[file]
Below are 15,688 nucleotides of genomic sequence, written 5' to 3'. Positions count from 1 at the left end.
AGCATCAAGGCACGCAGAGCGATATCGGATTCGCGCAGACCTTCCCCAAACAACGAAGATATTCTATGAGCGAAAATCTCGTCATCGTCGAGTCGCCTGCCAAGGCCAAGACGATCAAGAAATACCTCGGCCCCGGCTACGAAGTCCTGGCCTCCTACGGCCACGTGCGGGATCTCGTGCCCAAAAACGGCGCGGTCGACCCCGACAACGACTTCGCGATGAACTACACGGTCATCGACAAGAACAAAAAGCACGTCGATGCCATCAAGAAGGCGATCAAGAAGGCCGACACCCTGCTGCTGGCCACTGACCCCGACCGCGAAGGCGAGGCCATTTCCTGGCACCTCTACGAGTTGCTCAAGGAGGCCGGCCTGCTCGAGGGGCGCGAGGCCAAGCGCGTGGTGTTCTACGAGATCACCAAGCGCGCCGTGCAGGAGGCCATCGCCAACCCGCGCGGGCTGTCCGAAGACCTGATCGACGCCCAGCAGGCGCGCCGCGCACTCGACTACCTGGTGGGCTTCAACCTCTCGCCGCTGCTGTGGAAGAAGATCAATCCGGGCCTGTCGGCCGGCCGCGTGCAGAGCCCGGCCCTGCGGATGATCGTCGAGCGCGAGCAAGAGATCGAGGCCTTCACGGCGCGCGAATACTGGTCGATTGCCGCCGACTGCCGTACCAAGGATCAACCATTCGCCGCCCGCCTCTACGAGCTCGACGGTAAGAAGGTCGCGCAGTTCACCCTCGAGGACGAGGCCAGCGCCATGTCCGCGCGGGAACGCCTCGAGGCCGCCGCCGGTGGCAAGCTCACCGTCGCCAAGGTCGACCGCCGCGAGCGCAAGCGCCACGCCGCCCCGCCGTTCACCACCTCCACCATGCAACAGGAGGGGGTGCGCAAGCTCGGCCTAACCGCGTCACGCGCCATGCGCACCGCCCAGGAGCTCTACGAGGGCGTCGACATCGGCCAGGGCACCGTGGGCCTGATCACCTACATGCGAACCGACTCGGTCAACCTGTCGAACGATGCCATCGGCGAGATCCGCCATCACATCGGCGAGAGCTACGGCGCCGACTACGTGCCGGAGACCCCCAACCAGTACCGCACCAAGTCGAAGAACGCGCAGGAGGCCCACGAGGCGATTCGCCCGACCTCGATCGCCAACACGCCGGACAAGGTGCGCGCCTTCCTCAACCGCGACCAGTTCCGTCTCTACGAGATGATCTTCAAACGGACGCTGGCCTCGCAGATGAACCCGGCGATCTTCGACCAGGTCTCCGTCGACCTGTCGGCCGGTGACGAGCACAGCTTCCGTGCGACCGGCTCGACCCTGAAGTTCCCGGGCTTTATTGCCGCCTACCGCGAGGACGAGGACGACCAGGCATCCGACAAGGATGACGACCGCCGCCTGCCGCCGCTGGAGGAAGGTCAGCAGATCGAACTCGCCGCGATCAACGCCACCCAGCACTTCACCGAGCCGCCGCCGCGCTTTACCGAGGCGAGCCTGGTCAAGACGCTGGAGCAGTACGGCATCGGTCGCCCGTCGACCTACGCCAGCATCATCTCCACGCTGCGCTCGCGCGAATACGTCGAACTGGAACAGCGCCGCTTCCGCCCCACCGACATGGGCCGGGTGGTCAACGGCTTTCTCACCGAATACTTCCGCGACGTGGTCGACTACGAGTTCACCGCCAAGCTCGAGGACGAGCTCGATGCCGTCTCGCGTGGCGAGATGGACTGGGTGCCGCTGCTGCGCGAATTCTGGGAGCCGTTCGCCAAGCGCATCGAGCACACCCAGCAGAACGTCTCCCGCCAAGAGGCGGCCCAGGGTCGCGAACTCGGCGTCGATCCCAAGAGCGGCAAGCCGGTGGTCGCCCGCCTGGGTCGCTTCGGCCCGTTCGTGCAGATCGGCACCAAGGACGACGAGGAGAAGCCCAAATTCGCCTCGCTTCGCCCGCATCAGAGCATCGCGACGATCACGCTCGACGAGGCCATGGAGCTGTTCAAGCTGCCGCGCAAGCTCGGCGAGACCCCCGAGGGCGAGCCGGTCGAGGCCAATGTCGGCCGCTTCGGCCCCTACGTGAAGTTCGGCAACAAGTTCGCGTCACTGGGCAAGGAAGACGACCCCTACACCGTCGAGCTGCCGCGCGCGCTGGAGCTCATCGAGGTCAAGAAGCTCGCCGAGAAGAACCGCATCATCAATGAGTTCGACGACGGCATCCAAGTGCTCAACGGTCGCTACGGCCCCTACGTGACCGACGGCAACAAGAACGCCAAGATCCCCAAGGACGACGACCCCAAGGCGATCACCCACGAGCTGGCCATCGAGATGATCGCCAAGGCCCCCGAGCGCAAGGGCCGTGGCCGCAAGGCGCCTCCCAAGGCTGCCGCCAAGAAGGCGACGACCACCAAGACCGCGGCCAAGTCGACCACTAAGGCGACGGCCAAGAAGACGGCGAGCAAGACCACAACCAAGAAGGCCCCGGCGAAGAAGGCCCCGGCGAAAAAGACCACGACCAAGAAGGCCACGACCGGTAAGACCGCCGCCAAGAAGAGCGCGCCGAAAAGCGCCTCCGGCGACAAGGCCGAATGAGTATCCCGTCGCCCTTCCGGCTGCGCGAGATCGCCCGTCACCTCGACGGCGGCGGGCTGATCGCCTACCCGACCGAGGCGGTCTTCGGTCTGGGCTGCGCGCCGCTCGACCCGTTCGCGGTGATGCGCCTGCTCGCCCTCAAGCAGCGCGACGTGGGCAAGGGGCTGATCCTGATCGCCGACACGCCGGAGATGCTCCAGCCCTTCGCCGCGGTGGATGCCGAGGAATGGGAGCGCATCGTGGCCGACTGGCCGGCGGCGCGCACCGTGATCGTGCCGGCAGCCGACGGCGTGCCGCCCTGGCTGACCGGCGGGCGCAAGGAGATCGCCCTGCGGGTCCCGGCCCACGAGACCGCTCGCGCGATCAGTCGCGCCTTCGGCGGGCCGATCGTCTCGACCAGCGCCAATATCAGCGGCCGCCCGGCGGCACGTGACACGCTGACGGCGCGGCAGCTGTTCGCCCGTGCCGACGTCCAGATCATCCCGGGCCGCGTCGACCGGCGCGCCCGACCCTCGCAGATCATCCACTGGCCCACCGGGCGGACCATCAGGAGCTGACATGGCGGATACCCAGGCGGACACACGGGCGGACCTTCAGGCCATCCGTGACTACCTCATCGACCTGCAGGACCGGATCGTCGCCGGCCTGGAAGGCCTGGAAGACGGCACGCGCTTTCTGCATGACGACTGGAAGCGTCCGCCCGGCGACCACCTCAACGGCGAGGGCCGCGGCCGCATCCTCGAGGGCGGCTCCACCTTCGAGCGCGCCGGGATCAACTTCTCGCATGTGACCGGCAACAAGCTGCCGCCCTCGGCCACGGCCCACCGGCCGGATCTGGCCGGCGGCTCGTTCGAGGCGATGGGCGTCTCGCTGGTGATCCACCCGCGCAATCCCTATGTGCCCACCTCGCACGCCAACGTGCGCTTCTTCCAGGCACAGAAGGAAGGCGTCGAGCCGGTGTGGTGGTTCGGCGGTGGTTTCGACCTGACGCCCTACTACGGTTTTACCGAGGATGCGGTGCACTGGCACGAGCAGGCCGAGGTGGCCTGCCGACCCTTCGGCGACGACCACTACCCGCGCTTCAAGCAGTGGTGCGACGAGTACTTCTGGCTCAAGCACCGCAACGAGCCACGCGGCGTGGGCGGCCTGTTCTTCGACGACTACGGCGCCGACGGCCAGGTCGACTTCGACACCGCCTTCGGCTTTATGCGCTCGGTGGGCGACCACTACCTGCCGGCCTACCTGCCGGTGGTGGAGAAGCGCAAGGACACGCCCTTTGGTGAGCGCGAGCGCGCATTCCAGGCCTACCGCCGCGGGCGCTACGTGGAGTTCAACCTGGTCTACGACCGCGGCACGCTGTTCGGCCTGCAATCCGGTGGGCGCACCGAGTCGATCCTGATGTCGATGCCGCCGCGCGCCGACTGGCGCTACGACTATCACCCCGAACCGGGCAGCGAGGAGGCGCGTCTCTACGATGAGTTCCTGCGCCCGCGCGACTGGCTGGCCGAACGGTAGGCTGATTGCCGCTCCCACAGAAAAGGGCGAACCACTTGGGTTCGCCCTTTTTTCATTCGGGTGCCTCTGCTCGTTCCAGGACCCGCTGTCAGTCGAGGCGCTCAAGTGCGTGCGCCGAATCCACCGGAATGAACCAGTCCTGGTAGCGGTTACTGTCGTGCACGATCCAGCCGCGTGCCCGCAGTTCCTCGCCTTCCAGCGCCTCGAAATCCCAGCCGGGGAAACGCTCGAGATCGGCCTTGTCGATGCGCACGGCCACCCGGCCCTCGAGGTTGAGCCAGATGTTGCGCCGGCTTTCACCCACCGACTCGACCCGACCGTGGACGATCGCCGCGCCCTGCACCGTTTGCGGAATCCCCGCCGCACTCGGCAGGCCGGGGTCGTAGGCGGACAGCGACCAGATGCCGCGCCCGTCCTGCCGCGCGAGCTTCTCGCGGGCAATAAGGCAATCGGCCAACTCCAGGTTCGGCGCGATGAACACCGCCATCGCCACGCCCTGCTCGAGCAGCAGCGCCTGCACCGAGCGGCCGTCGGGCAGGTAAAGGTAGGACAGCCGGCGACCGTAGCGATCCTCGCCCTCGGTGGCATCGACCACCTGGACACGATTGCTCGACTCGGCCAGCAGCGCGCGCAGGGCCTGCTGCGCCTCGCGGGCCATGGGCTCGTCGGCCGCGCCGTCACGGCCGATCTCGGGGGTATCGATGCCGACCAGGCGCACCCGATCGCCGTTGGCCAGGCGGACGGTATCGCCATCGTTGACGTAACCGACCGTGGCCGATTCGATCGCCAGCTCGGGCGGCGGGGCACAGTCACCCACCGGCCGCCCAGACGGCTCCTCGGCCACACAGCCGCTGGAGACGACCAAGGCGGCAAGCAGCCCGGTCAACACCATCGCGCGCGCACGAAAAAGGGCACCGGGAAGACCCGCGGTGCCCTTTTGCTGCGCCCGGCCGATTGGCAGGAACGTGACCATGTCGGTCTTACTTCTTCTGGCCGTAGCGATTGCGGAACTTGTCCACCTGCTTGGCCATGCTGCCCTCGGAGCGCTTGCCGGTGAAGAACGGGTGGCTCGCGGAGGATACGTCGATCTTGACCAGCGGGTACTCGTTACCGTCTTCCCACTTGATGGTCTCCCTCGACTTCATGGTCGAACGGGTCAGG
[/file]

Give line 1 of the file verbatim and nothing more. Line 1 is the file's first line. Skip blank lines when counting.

Below are 15,688 nucleotides of genomic sequence, written 5' to 3'. Positions count from 1 at the left end.